In his first book, Chimpanzee Politics (1982), Frans de Waal compared the schmoozing and scheming of chimpanzees involved in power struggles with that of human politicians. Ever since, the noted biologist and primatologist has drawn parallels between primate and human behavior, from peacemaking and morality to culture.
This evening, de Waal turns the received wisdom about animal intelligence on its head. From octopus tool design to elephant recognition of humans by age, gender, or language to a young chimp whose flash memory proved he was the smartest one in the room, de Waal shows how recent studies of animal cognition have challenged our claim to be the planet’s preeminent species. Drawing on his new book, Are We Smart Enough to Know How Smart Animals Are? (W.W. Norton), he explores the scope and depth of animal intelligence—from primates to invertebrates—and offers fascinating accounts that will make many of us think—if we’re smart.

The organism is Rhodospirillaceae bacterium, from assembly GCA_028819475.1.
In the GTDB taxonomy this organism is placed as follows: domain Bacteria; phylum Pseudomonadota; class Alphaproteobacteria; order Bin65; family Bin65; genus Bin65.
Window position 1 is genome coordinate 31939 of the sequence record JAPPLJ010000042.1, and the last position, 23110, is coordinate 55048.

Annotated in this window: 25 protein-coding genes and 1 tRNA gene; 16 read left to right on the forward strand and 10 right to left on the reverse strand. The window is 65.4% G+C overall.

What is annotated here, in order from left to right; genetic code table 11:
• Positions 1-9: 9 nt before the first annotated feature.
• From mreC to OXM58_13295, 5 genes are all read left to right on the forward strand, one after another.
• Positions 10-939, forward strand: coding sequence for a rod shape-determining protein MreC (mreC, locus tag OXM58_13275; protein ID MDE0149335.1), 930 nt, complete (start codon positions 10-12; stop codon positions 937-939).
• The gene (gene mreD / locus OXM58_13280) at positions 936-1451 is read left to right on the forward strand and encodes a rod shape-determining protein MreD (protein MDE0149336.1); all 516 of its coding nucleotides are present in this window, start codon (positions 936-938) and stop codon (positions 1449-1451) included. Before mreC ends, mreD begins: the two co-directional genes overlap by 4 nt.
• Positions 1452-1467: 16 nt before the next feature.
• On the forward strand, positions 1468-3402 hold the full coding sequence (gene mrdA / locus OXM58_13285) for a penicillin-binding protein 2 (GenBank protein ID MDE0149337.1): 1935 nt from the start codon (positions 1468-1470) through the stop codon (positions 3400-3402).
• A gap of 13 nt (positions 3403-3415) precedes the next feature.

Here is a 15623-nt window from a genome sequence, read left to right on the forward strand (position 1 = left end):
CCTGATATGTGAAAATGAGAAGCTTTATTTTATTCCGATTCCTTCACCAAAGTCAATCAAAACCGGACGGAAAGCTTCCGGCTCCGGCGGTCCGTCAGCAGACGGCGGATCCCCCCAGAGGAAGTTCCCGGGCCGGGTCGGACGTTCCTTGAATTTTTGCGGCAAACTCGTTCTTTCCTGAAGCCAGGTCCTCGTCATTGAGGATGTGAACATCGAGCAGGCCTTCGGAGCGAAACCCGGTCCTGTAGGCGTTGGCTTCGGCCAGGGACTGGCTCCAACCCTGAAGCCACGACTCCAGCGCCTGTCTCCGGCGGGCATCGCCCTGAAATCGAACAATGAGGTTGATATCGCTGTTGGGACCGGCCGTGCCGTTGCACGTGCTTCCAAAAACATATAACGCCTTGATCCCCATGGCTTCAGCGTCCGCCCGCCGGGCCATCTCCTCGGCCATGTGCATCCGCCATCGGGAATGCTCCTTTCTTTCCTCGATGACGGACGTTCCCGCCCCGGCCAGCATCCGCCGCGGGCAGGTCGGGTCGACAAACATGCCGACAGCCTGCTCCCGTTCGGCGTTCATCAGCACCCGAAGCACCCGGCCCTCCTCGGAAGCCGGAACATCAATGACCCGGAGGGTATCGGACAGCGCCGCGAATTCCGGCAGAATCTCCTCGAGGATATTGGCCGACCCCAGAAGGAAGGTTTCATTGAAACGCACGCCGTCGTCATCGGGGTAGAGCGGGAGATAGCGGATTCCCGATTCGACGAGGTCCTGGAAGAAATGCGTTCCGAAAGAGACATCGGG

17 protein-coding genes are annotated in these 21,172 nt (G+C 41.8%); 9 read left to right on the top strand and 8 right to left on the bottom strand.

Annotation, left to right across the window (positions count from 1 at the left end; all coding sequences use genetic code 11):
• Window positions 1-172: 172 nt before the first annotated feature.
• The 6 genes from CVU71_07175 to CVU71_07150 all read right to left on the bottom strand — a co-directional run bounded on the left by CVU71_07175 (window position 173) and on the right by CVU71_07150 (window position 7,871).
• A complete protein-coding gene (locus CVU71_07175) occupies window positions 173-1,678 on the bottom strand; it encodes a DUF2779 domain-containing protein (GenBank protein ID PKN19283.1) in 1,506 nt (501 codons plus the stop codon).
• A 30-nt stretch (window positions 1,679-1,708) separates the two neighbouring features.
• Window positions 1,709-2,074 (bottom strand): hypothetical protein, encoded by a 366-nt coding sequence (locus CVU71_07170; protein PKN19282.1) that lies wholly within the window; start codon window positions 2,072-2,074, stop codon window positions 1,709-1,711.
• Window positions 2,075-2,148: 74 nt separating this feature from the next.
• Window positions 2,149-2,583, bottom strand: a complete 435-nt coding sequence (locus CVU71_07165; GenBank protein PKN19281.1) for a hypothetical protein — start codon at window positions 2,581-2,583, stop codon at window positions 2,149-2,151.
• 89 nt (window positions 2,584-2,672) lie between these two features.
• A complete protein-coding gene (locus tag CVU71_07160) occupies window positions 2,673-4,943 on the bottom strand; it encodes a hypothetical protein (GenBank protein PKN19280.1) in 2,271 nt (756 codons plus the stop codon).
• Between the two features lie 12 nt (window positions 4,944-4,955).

De Waal is C. H. Candler professor in the psychology department, Emory University, and director of the Living Links Center at the Yerkes National Primate Center, Atlanta.
His book is available for signing.